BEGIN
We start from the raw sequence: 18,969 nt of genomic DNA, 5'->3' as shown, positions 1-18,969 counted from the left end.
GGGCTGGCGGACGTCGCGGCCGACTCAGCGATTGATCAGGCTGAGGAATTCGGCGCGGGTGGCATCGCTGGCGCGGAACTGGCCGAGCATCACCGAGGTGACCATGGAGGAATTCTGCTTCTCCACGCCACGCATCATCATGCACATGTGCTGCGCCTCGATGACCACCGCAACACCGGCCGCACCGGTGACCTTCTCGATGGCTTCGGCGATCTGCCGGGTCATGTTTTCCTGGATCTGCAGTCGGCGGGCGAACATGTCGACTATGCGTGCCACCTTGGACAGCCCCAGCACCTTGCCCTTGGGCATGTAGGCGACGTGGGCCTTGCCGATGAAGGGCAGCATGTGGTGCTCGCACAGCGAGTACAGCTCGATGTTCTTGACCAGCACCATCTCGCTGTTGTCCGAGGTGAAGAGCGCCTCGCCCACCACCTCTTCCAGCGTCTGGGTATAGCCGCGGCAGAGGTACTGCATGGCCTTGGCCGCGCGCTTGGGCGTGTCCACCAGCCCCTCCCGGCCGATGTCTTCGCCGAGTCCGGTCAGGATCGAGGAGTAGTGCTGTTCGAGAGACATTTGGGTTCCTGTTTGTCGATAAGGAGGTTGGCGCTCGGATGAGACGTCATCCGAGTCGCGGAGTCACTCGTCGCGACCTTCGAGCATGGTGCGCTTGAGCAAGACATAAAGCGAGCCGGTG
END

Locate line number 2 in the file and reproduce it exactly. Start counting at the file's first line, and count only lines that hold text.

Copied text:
GGGCTGGCGGACGTCGCGGCCGACTCAGCGATTGATCAGGCTGAGGAATTCGGCGCGGGTGGCATCGCTGGCGCGGAACTGGCCGAGCATCACCGAGGTGACCATGGAGGAATTCTGCTTCTCCACGCCACGCATCATCATGCACATGTGCTGCGCCTCGATGACCACCGCAACACCGGCCGCACCGGTGACCTTCTCGATGGCTTCGGCGATCTGCCGGGTCATGTTTTCCTGGATCTGCAGTCGGCGGGCGAACATGTCGACTATGCGTGCCACCTTGGACAGCCCCAGCACCTTGCCCTTGGGCATGTAGGCGACGTGGGCCTTGCCGATGAAGGGCAGCATGTGGTGCTCGCACAGCGAGTACAGCTCGATGTTCTTGACCAGCACCATCTCGCTGTTGTCCGAGGTGAAGAGCGCCTCGCCCACCACCTCTTCCAGCGTCTGGGTATAGCCGCGGCAGAGGTACTGCATGGCCTTGGCCGCGCGCTTGGGCGTGTCCACCAGCCCCTCCCGGCCGATGTCTTCGCCGAGTCCGGTCAGGATCGAGGAGTAGTGCTGTTCGAGAGACATTTGGGTTCCTGTTTGTCGATAAGGAGGTTGGCGCTCGGATGAGACGTCATCCGAGTCGCGGAGTCACTCGTCGCGACCTTCGAGCATGGTGCGCTTGAGCAAGACATAAAGCGAGCCGGTG